Homes at former Hartley Centre site gets nod from Newham despite objections
- Credit: Ken Mears
A plan to build flats at the Hartley Centre's former site have been approved despite objections.
Newham Council's strategic development committee gave the bid for 75 homes and a health centre in East Ham the thumbs up on Tuesday, May 25.
Under the plan, three red-brick blocks rising five, seven and nine storeys would be built at the vacant Barking Road site.
Dwellings would be offered at "affordable" rents to over 55s in an attempt to free up family-sized homes elsewhere in the borough.
The meeting heard changes to daylight and sunlight levels on neighbouring homes would be "very noticeable", with gardens in Hartley Avenue and Winter Avenue "particularly affected".
Neighbours would have a "very different outlook", but councillors were told the benefits outweighed the harms.
Cllr Daniel Blaney, who chairs the committee, asked how reducing the storeys might affect light levels.
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Consultant Kaivin Wong said tests showed even at six storeys, loss of light was "comparable" with the existing bid.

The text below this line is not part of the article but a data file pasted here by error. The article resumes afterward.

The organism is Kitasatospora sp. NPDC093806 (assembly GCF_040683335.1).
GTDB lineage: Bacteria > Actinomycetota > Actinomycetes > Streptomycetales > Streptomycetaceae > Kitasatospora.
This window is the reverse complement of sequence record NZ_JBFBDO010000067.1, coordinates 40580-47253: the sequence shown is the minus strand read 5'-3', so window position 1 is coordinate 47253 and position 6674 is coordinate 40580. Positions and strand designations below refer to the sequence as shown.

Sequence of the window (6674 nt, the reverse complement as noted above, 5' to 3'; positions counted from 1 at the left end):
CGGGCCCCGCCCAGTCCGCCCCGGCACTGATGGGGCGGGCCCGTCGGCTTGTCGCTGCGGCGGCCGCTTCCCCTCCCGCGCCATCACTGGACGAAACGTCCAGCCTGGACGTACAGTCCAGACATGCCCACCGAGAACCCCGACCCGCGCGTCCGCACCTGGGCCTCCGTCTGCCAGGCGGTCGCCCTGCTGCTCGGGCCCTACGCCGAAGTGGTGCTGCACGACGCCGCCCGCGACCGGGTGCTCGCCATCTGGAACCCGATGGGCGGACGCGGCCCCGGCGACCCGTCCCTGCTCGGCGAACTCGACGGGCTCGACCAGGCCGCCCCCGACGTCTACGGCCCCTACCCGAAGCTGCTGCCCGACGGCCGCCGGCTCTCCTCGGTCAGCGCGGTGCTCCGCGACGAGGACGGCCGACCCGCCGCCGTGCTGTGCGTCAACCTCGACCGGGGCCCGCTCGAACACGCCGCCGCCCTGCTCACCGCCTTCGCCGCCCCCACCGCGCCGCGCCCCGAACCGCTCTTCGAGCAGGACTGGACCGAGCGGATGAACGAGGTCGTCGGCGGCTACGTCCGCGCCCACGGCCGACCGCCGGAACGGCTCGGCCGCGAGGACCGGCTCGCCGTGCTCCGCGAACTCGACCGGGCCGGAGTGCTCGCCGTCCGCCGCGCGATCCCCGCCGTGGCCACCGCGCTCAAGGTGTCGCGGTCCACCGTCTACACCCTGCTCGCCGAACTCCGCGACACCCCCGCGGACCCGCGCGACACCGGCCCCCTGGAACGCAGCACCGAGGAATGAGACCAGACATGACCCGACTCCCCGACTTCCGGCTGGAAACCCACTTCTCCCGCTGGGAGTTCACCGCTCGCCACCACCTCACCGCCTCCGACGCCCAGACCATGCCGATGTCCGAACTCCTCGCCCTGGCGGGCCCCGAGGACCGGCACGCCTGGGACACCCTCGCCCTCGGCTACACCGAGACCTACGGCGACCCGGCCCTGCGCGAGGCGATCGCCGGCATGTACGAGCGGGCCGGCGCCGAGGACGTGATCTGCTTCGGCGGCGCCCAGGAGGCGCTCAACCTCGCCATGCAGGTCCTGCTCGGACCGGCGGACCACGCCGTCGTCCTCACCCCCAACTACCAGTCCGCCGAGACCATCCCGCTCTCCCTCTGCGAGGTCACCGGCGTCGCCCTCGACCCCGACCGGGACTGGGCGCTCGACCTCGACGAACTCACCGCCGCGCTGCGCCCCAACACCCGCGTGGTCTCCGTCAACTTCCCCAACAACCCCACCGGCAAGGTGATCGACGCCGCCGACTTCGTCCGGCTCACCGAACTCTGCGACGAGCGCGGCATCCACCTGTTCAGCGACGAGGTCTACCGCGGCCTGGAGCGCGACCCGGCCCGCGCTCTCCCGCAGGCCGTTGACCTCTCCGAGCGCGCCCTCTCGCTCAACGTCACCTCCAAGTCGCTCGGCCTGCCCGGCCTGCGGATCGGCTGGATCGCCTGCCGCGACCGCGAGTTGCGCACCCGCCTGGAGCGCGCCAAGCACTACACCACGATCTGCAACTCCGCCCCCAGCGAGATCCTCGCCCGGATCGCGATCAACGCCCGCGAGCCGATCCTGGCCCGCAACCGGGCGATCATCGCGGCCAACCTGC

A six- to eight-storey development is in line with what is permitted at the site.
A public consultation about the plans led to 11 objections and a petition signed by 82 people.
One objector, whose home is six metres from the site, urged members to defer the decision for more tests to be done.
He criticised the consultation for being inaccessible to people whose first language is not English or who aren't confident with IT.
"The residents have been let down," he said.
East Ham MP Stephen Timms raised an objection with Newham chief executive Althea Loderick in a letter dated May 21, arguing the scheme "appeared much too large for the site".
The development includes five standard and four disabled parking bays with access to permits restricted. However, Mr Timms and neighbours raised concerns about pressure on parking.
However, the meeting heard use of cars would be discouraged.
Members heard the blocks would not pose "substantial" harmful impacts to the area's heritage buildings, which include the Denmark Arms.
The scheme from council-owned developer Populo Living would generate a deficit of £3.9million, according to a viability study.
The Hartley Centre closed in 2015 when a community development scheme, the Renewal Programme, ended its eight-year lease of the building.